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Tuesday, May 21, 2024
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campus beautification Photo #1

American University’s Campus Beautification Day brings new blooms to campus

Community members gathered to participate in the annual event

Volunteers clad in blue T-shirts added over 5,000 plants to campus as part of American University’s annual Campus Beautification Day

Shrubs, perennials and 12 new trees took root around the school’s grounds with the help of students, faculty and alumni. Armed with gloves and shovels, students expanded the school’s greenery by planting potted greens into AU’s soil. 

Students dug and planted shrubs the mornings of April 9 and 10 across the grounds. Each received an event T-shirt and lunch on Wednesday. 

campus beautification Photo #2

“We started in January planning this event,” Mike Mastrota, the University’s arboretum manager, said. “I think we got everything done.”

After finishing work, students met in the amphitheater and heard from speakers, including arboretum staff members, University President Sylvia Burwell and Urban Forester Robert Corletta from the District Department of Transportation.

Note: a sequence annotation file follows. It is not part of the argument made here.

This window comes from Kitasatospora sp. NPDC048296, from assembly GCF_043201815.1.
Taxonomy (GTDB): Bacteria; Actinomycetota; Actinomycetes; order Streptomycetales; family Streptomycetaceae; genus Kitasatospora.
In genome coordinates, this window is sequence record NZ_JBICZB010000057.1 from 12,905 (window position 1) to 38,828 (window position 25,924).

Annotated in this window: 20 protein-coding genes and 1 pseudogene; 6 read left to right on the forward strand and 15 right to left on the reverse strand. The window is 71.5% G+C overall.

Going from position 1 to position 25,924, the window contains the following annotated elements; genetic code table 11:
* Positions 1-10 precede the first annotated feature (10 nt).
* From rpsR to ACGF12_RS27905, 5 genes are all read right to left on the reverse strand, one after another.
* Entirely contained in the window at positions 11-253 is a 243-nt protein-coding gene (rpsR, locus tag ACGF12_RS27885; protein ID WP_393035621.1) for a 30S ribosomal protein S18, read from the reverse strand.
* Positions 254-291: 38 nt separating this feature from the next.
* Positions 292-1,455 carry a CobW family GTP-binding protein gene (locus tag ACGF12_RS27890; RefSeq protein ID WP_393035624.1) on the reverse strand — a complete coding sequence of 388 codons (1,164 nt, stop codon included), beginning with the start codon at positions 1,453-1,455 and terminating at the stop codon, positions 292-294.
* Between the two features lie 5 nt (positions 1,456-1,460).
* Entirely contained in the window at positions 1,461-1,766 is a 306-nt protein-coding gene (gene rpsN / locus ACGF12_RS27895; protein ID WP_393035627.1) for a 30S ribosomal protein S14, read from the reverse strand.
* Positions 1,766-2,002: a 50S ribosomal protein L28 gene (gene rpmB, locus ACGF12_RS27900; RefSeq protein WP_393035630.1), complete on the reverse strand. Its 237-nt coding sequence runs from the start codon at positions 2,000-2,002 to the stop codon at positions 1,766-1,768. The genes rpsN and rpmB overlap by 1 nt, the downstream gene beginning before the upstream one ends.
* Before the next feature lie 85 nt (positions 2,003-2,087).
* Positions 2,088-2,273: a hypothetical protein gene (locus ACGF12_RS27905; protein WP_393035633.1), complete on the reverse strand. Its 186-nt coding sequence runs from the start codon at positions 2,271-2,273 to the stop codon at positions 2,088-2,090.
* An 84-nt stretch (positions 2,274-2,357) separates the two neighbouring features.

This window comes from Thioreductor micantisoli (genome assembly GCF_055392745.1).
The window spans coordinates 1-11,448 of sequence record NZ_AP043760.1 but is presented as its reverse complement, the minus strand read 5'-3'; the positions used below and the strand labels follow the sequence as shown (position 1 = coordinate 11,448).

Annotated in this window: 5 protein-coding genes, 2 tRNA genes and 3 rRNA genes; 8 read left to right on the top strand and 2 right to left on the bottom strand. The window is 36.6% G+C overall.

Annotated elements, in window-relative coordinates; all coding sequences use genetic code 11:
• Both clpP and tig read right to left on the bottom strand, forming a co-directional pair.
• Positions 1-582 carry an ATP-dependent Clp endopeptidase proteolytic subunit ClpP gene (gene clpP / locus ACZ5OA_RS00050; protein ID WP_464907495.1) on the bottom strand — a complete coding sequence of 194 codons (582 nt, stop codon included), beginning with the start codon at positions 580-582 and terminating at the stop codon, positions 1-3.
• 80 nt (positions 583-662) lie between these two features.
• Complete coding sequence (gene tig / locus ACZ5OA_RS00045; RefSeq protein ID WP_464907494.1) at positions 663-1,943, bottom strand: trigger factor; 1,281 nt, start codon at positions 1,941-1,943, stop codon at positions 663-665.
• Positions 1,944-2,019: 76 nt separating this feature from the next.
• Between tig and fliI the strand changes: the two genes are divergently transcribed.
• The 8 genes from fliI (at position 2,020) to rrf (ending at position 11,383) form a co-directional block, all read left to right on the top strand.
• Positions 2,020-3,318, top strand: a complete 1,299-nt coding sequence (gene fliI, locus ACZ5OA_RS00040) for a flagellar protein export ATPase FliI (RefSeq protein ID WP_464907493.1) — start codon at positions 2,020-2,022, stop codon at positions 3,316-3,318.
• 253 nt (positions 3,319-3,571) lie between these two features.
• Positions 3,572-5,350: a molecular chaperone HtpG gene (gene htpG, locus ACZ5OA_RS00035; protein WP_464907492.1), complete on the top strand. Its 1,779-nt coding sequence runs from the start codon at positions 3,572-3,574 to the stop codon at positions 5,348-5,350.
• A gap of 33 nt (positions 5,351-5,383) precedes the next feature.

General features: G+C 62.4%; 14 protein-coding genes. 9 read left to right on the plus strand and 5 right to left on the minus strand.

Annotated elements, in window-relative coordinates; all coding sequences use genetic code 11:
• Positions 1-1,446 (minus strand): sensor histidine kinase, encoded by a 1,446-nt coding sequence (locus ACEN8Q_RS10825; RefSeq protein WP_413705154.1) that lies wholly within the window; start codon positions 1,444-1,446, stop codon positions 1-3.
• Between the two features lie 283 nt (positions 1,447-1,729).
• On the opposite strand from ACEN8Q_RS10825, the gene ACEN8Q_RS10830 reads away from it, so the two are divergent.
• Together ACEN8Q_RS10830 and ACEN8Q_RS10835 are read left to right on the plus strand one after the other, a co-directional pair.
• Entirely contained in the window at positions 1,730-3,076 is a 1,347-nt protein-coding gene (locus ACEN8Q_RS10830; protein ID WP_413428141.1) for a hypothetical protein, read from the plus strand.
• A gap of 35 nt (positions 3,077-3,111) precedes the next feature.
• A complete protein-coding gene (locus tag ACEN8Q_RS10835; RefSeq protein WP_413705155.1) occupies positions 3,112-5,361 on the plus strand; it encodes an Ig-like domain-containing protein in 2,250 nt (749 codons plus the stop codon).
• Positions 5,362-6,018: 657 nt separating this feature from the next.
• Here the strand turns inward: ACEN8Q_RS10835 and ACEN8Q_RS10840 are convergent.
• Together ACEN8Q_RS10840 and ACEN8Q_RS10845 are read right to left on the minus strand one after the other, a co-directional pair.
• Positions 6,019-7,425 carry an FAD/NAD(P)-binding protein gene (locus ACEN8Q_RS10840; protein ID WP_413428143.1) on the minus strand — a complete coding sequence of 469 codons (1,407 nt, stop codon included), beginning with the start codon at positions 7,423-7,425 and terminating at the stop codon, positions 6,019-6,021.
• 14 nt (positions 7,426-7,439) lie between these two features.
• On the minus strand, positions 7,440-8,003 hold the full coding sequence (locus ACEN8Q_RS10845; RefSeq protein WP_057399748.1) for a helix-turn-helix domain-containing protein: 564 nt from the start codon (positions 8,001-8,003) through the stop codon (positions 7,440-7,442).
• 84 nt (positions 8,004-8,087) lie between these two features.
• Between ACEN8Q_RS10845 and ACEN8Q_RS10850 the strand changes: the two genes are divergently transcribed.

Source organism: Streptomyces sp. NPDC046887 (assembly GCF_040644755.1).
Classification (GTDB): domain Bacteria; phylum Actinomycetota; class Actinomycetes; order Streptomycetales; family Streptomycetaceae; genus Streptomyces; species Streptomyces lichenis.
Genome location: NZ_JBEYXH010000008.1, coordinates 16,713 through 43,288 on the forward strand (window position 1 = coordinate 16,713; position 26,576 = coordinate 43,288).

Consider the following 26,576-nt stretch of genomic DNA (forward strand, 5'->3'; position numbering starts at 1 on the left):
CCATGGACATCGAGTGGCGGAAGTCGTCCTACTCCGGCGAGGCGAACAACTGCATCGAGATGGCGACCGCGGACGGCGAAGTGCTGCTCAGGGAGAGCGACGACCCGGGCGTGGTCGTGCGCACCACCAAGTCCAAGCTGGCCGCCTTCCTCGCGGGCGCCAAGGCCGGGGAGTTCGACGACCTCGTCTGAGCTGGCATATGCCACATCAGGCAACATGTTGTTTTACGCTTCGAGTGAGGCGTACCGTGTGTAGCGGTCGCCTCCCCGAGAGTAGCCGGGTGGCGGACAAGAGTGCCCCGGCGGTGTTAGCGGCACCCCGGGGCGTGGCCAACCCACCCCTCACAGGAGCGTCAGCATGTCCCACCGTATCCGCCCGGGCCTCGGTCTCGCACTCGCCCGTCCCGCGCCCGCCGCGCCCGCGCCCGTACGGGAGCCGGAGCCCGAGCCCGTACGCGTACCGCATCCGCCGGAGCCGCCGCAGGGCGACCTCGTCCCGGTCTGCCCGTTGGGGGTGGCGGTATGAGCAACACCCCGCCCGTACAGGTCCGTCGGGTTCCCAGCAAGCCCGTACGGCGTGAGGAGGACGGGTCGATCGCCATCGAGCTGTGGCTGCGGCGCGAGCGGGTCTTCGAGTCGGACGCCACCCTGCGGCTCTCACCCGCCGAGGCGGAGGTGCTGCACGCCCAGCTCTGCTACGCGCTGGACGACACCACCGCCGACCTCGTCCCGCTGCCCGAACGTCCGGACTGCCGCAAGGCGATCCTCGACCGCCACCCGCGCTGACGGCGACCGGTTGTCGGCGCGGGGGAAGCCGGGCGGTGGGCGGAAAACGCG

“It is one of my absolute favorite days of the year,” Burwell said to students. “This is my last Campus Beautification Day as president, but it is not my last Campus Beautification Day. I will be volunteering next year as a member of our AU community.”

campus beautification pic

This year’s T-shirt design celebrated the diversity of plants on campus. 

AU has over 500 woody plants on its campus, many of which are native to the East Coast, including Pin oaks, Red oaks, Amelanchier and American Yellowwoods. There are also international, non-native species, including the Chinese Ginkgo tree, Korean Cherry Blossom, Dawn Redwood and Norway Maple. 

The school is an accredited arboretum by ArbNet, which requires that the trees are grown and cultivated for scientific purposes or public enjoyment. American University is the only university in the city to have this status. 

“It really contributes to the greater urban forest of the District of Columbia,” Corletta said. “This is a little oasis in the city, it is so refreshing to walk on to your campus.”

This article was edited by Sara Winick and Abigail Turner. Copy editing done by Luna Jinks, Leta Lattin and Charlie Mennuti. 

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